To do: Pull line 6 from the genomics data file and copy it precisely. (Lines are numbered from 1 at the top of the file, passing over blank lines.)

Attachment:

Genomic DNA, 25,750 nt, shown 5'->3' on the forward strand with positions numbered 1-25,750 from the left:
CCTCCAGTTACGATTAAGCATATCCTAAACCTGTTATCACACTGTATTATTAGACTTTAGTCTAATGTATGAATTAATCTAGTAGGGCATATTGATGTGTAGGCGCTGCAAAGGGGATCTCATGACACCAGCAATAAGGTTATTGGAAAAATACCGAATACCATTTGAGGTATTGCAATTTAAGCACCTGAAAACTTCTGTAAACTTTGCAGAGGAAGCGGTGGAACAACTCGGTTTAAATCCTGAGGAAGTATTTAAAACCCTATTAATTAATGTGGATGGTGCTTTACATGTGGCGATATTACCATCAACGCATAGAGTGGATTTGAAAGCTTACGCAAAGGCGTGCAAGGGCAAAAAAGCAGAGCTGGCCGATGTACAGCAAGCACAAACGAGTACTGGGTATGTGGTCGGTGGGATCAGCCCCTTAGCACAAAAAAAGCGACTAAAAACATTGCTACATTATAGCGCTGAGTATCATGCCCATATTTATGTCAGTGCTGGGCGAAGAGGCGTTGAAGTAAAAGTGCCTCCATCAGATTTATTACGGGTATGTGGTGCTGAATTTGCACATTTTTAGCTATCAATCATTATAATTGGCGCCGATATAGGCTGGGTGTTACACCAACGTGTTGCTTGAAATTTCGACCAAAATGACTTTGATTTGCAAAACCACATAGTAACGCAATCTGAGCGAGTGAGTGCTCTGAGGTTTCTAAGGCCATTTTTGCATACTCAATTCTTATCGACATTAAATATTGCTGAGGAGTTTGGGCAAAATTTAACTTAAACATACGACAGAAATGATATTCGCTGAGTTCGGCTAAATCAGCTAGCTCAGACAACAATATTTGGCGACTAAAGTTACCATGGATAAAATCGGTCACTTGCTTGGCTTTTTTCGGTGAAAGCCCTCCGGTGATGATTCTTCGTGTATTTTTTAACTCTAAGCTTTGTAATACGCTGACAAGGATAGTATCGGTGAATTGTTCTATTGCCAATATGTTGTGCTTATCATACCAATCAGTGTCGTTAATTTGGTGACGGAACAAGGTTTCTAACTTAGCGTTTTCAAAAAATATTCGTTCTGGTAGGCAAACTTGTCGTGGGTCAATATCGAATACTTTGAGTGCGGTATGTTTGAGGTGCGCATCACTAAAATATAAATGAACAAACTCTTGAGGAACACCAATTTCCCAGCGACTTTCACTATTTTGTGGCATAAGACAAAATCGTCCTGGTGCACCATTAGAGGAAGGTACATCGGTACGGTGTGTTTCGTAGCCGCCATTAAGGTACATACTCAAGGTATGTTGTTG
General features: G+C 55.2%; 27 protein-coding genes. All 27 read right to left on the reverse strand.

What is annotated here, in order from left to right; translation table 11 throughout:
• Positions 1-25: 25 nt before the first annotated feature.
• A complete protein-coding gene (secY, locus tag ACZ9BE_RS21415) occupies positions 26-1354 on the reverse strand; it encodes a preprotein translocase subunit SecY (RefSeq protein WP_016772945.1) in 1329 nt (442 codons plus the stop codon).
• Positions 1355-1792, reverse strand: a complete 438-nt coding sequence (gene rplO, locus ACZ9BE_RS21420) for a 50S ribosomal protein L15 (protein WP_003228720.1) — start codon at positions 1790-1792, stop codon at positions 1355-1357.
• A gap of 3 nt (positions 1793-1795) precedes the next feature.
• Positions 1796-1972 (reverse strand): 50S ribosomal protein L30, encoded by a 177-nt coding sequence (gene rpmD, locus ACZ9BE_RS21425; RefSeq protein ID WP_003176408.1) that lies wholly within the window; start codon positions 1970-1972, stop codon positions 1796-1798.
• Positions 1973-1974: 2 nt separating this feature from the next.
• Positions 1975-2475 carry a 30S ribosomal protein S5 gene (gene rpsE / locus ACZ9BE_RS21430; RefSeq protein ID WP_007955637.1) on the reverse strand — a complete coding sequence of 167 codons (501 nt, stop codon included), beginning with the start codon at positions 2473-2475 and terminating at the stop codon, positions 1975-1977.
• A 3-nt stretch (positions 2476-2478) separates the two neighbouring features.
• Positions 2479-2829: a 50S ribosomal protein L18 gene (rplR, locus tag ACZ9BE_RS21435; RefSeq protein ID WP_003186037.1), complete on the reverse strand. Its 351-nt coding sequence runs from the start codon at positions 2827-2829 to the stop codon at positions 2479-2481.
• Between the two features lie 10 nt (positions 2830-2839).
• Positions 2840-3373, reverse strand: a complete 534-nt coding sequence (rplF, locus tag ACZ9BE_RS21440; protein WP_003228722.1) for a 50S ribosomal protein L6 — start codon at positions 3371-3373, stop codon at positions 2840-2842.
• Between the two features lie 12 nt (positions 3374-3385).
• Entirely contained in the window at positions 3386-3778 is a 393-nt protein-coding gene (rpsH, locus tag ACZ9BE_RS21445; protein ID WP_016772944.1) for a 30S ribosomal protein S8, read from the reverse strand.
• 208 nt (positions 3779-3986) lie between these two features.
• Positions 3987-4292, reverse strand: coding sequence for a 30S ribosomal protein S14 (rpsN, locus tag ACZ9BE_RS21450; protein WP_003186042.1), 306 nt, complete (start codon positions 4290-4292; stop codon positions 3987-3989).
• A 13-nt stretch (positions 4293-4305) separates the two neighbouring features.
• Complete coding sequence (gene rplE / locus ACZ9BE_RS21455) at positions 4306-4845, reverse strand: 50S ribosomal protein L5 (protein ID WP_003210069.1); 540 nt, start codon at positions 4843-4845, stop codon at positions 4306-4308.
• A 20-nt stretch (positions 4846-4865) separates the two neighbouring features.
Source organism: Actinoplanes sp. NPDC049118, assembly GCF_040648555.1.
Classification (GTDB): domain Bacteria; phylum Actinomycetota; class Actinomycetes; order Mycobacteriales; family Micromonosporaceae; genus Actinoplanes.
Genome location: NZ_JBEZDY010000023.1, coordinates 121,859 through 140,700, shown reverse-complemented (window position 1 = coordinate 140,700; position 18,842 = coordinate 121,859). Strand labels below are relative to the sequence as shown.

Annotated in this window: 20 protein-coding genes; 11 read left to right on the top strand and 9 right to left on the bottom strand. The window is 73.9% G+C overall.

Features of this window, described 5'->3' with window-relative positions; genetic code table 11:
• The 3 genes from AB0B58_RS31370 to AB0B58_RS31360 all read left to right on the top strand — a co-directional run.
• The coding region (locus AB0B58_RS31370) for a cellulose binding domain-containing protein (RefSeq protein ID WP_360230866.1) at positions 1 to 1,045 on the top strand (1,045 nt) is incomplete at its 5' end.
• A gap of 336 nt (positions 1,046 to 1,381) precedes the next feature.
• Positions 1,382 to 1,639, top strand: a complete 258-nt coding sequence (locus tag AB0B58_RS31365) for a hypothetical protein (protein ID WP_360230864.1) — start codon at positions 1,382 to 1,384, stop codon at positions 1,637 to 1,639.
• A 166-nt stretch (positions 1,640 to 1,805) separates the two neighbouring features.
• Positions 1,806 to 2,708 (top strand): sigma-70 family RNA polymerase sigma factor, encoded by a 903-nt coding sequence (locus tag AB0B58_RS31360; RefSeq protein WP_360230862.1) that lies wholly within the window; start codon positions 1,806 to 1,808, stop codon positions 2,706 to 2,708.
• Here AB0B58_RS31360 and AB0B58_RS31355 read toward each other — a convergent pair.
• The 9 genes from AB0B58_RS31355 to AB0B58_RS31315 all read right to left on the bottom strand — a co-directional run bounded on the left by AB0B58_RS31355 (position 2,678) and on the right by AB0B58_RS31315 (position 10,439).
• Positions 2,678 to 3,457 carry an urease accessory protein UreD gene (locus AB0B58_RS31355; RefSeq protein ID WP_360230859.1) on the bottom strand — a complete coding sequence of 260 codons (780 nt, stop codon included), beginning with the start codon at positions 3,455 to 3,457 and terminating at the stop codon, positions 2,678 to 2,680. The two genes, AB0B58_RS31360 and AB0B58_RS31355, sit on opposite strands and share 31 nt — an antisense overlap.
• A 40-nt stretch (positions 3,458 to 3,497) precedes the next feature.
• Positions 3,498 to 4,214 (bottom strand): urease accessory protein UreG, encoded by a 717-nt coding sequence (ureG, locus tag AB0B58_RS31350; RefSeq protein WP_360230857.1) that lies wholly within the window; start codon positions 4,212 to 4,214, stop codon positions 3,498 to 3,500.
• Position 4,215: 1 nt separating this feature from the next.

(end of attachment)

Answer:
• A complete protein-coding gene (secY, locus tag ACZ9BE_RS21415) occupies positions 26-1354 on the reverse strand; it encodes a preprotein translocase subunit SecY (RefSeq protein WP_016772945.1) in 1329 nt (442 codons plus the stop codon).